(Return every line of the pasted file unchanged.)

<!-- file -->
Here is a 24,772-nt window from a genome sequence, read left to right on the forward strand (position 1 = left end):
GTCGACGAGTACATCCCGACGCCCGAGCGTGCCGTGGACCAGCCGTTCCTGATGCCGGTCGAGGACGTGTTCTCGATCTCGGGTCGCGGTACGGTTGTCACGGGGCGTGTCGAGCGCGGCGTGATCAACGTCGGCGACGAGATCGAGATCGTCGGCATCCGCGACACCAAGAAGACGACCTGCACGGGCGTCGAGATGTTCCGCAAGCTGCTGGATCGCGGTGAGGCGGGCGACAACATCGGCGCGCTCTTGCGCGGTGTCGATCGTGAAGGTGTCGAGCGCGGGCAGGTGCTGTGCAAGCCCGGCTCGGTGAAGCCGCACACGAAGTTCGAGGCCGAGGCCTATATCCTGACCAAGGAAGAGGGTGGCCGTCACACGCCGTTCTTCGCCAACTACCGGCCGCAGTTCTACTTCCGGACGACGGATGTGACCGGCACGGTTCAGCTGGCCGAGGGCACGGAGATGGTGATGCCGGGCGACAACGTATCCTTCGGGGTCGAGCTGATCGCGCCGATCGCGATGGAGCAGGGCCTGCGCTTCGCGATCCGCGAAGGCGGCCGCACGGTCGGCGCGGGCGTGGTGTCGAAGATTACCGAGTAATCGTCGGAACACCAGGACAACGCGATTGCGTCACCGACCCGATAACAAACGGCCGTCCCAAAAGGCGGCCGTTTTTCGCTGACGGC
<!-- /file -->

Here is a 24,772-nt window from a genome sequence, read left to right on the forward strand (position 1 = left end):
GTCGACGAGTACATCCCGACGCCCGAGCGTGCCGTGGACCAGCCGTTCCTGATGCCGGTCGAGGACGTGTTCTCGATCTCGGGTCGCGGTACGGTTGTCACGGGGCGTGTCGAGCGCGGCGTGATCAACGTCGGCGACGAGATCGAGATCGTCGGCATCCGCGACACCAAGAAGACGACCTGCACGGGCGTCGAGATGTTCCGCAAGCTGCTGGATCGCGGTGAGGCGGGCGACAACATCGGCGCGCTCTTGCGCGGTGTCGATCGTGAAGGTGTCGAGCGCGGGCAGGTGCTGTGCAAGCCCGGCTCGGTGAAGCCGCACACGAAGTTCGAGGCCGAGGCCTATATCCTGACCAAGGAAGAGGGTGGCCGTCACACGCCGTTCTTCGCCAACTACCGGCCGCAGTTCTACTTCCGGACGACGGATGTGACCGGCACGGTTCAGCTGGCCGAGGGCACGGAGATGGTGATGCCGGGCGACAACGTATCCTTCGGGGTCGAGCTGATCGCGCCGATCGCGATGGAGCAGGGCCTGCGCTTCGCGATCCGCGAAGGCGGCCGCACGGTCGGCGCGGGCGTGGTGTCGAAGATTACCGAGTAATCGTCGGAACACCAGGACAACGCGATTGCGTCACCGACCCGATAACAAACGGCCGTCCCAAAAGGCGGCCGTTTTTCGCTGACGGC